California Requires Crisis Pregnancy Centers To Provide Abortion Info, Because Allegedly Almost None Of Them Do

On Friday, California Gov. Jerry Brown officially signed into law a landmark piece of legislation that passed in the state assembly by a large margin back in May. It's known as the Reproductive FACT Act, which targets crisis pregnancy centers in California, and it includes two major requirements. The first is that each crisis pregnancy center facility clearly informs women if it is not in fact a licensed medical clinic. For the 40 percent of California crisis pregnancy centers that are licensed clinics, the other major requirement is that clinic staff make patients aware of the fact that the state offers financial assistance for abortion services, prenatal care, and contraception.

If you've never heard of a crisis pregnancy center, or CPC, you're not alone. Although CPCs aren't uncommon — there are at least 170 in just the state of California — they operate a bit under the radar. While they often appear to be regular old health clinics, critics claim CPCs are largely run by pro-life Christian groups, according to The New York Times. Staffers at some clinics allegedly encourage women to carry pregnancies to term, and a 2015 NARAL Pro-Choice America report claims such facilities falsely advertise abortion-related services to get women through the door. Once inside, the report also claims that women are often discouraged from learning their abortion options, and are not readily made aware that the center offers no abortion services to begin with. Bustle has reached out to several California crisis pregnancy centers for comment — including A Woman's Friend in Marysville, Care Net Pregnancy Center of Northern California, and Obria Medical Clinics based in Aliso Viejo — but has not yet received a response.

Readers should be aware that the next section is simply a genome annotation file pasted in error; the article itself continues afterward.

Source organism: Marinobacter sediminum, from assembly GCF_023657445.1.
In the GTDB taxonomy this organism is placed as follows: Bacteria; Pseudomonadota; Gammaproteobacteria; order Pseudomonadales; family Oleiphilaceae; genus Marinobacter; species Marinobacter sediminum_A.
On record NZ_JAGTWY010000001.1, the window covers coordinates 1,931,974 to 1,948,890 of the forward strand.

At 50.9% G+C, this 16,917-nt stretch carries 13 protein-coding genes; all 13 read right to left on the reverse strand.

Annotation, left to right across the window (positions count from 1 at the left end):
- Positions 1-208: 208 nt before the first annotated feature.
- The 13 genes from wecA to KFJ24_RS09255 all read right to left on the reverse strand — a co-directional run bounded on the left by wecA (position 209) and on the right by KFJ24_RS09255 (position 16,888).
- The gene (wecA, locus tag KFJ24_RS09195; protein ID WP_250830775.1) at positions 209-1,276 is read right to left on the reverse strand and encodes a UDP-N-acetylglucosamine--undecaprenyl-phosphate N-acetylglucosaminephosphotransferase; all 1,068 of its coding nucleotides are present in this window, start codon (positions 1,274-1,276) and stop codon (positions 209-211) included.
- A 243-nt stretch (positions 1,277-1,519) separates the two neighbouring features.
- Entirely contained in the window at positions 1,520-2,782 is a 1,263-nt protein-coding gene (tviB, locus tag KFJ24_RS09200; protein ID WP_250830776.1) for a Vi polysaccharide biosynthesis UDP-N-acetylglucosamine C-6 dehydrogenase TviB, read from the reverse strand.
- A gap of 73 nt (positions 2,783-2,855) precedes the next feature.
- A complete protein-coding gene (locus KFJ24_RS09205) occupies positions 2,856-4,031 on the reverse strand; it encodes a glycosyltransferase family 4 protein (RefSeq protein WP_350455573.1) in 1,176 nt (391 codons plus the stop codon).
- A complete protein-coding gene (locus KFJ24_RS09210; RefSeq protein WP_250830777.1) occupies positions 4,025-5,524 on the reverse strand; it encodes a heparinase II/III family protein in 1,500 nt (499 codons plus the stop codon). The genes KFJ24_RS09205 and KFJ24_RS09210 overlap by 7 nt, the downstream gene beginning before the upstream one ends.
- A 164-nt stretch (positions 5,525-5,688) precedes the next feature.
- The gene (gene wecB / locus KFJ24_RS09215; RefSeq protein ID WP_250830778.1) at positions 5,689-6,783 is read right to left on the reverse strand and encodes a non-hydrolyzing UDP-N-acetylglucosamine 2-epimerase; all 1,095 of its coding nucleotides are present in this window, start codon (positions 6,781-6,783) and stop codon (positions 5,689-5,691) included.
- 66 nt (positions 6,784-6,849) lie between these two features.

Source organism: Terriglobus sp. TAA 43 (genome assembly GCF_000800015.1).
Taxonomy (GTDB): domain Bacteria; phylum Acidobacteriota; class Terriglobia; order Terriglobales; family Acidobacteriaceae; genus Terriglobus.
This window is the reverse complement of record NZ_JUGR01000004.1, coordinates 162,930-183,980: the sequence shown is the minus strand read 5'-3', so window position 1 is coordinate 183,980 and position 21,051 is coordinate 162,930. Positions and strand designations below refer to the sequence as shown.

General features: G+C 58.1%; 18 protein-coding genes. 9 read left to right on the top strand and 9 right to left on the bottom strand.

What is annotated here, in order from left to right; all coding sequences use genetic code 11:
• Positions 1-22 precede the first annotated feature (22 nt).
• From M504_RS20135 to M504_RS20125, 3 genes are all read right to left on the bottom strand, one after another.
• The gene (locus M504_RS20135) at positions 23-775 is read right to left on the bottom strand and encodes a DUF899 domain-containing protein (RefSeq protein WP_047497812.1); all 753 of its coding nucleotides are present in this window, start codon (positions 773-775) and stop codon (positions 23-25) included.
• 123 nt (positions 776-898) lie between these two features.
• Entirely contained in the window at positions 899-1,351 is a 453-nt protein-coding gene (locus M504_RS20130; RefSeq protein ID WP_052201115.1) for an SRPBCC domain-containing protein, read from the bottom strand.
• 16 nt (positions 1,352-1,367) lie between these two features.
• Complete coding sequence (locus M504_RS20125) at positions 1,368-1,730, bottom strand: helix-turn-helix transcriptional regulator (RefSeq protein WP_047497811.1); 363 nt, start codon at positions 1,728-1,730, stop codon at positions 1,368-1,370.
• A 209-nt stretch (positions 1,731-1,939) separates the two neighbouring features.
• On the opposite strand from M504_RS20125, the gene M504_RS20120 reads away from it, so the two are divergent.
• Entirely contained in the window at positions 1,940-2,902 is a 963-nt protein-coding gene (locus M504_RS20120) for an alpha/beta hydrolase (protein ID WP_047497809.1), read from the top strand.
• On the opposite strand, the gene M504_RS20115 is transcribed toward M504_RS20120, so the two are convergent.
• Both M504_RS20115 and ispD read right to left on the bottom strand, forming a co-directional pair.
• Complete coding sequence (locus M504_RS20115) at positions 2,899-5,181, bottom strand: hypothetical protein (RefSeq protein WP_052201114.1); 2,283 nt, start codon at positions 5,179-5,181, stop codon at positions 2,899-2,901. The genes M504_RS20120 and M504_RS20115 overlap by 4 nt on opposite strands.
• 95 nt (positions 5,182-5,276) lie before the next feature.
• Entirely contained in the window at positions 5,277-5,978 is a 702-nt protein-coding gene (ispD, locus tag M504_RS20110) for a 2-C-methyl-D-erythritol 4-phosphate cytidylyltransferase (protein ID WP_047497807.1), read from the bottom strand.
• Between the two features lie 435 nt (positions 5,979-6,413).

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Those who run crisis pregnancy centers argue that they are simply providing women with abortion alternatives they might otherwise not be introduced to. "Women who come in are constantly telling us, ‘Abortion seems to be my only alternative and I think that's the best thing to do,'" Peggy Hartshorn, president of Heartbeat International told The New York Times. "Centers provide women with the whole choice." But that "whole choice" is precisely what's in debate.

According to a 2010 Ms. Magazine investigation of CPCs by journalist Kathryn Joyce, crisis pregnancy centers open strategically near abortion clinics, allegedly in hopes of luring women away. Joyce also reported that CPCs sometimes provided false information about a woman's due date, telling her that it's too late for an abortion. Clinic staffers also allegedly have frightened women out of choosing an abortion by promulgating abortion myths, such as telling women about "unproven links between abortion and cancer, infertility or suicide," Joyce wrote.